When I have a couple hours to spare I try and hack (and I do mean hack) my way through the soap box car build. As mentioned previously this project was not actually meant to be in the grand scheme of my plans however I was suckered into it by a 5 year old and I’m pleased to do it. The main frame, front steering, and front axle have been fabricated. It was time to get a rear end into this thing. However I have to make a side note here. I always find it fascinating that my wife will apologize for things that don’t meet a certain standard. For example when she cooks something new and it doesn’t turn out just right she feels the need to constantly apologize for it. I happen to think everything turns out fantastic and feel that absolutely no apologizing should be made. By her constantly apologizing for it kind of brings things “down”. I have learned that it is in certain people’s nature to let others know that something has not met their own standard. I can relate to that therefore…I apologize for the quality of this soap box car. It is being built with a “quick and dirty” mentality. Unfortunately I do not have the time to commit to a design that I would be proud of. The car does not meet my standards.
It’s onto the rear axle. The criteria? It needs to support the frame, roll, and brake. No problem. I have looked at typical soap box car brakes; they are usually nothing more then a chunk of wood that gets dragged on the pavement. No good! We need dependable performance with good wear characteristics. I had an extra Shimano rear disc brake set up off one of my mountain bikes so I decided to donate it to the project. It’s a hydraulic set up featuring a 160mm rotor. Since I was only going to run a single disc on the rear axle this meant that I was going to have to incorporate a live axle. This way both rear wheels and the disc brake rotor would all be connected solid to a rotating axle.
So the axle build was started by punching out the wheel bearings that came with the purchased 10 inch wheels. Next a ½” keyed axle, a couple of flange bearings, and three ½” hubs were purchased. 2 of the hubs were machined down in order to fit the 10 inch wheels. The hubs were machined to ensure a slight press fit into the hole where the wheel bearings were punched out from. The wheels then got spun up on the lathe at 900 rpm to ensure there was no excessive lateral run out. Once true, the hubs were then TIG welded into place. The 3rd purchased hub was then machined down to fit the 160 mm Shimano rotor. 6 holes were drilled and tapped and the rotor was bolt on. It too was inspected for lateral run out and was tested to be 100%.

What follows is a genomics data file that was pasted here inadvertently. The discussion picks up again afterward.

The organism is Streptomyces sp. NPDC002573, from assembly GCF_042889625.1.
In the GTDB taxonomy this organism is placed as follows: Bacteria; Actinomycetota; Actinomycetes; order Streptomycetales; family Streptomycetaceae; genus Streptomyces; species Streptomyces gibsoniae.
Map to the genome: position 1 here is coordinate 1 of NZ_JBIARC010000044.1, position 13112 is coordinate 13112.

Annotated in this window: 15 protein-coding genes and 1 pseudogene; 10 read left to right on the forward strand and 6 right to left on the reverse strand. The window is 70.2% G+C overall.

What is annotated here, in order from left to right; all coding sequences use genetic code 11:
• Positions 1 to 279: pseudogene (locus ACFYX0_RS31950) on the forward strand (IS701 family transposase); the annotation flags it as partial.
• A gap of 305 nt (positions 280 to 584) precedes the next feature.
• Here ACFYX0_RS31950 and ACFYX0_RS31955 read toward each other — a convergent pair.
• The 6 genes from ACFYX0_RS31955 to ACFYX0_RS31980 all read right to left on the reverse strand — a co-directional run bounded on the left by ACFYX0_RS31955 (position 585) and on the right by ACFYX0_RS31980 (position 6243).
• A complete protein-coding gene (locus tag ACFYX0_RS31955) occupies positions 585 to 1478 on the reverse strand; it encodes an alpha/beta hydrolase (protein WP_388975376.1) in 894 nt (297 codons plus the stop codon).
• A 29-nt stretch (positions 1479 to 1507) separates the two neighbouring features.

So with the wheels reworked and the rotor set up fabricated I moved onto the axle housing. The housing material used was the same as the front axle, a chunk of ¾” gas pipe. I built, and welded on, a couple of axle flanges in order to support the flange bearings and the brake caliper. The axle support mounts were welded to the frame and the axle was bolted in using 1.5” muffler clamps. I was able to mock up the rear axle in order to check the caliper to rotor clearances. I needed to machine a couple of aluminum spacers in order to space the caliper out to allow for proper clearance.
With the rear axle complete it was time to move onto the pedal box and master cylinder set up. First a floor board was built in order to establish proper spacing. The driver was test fit in the cock pit and dimensions were measured. With the bracing welded in place the next step was to fab the brake pedal. I machined a section of aluminum the same dimension as a handlebar in order to clamp the bicycle master cylinder to it. Some vertical support brackets were cut up and welded in place to allow for mounting of the aluminum master cylinder mount. Next a very simple pedal pivot was made out of 3/8” cold rolled round bar. I had aluminum checker plate left over from the lathe stand project so I plasma cut a good sized brake pedal out and riveted it to the pivot assembly. The floor board was also cut from the checker plate as was a dead pedal for the right side.
So as things presently sit I have myself a rolling chassis with steering, brakes, and the works. Next everything needs to get tightened, adjusted and mounted solid and it will be ready for some trial runs before getting enclosed. I am not planning to make this car serviceable. The body is going to get welded on. My only access for service or repairs will be from the open undercarriage or what I can access though the cockpit.